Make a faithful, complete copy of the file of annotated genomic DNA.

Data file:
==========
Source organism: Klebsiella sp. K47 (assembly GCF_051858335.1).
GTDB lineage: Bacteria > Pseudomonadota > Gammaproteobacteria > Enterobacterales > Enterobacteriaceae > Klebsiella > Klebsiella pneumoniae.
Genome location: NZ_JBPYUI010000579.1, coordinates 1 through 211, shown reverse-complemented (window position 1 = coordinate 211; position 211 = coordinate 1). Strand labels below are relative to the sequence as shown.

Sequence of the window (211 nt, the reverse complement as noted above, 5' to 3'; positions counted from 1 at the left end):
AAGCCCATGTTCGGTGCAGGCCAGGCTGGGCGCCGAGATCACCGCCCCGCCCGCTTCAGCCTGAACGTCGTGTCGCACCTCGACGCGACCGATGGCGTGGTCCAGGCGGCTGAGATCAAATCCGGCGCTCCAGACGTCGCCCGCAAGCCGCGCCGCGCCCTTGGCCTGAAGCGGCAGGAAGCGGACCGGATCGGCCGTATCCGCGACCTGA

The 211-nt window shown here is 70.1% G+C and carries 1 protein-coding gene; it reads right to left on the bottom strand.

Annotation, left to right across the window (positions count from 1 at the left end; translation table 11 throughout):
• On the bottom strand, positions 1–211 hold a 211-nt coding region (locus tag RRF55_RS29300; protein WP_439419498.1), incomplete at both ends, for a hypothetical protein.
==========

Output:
Source organism: Klebsiella sp. K47 (assembly GCF_051858335.1).
GTDB lineage: Bacteria > Pseudomonadota > Gammaproteobacteria > Enterobacterales > Enterobacteriaceae > Klebsiella > Klebsiella pneumoniae.
Genome location: NZ_JBPYUI010000579.1, coordinates 1 through 211, shown reverse-complemented (window position 1 = coordinate 211; position 211 = coordinate 1). Strand labels below are relative to the sequence as shown.

Sequence of the window (211 nt, the reverse complement as noted above, 5' to 3'; positions counted from 1 at the left end):
AAGCCCATGTTCGGTGCAGGCCAGGCTGGGCGCCGAGATCACCGCCCCGCCCGCTTCAGCCTGAACGTCGTGTCGCACCTCGACGCGACCGATGGCGTGGTCCAGGCGGCTGAGATCAAATCCGGCGCTCCAGACGTCGCCCGCAAGCCGCGCCGCGCCCTTGGCCTGAAGCGGCAGGAAGCGGACCGGATCGGCCGTATCCGCGACCTGA

The 211-nt window shown here is 70.1% G+C and carries 1 protein-coding gene; it reads right to left on the bottom strand.

Annotation, left to right across the window (positions count from 1 at the left end; translation table 11 throughout):
• On the bottom strand, positions 1–211 hold a 211-nt coding region (locus tag RRF55_RS29300; protein WP_439419498.1), incomplete at both ends, for a hypothetical protein.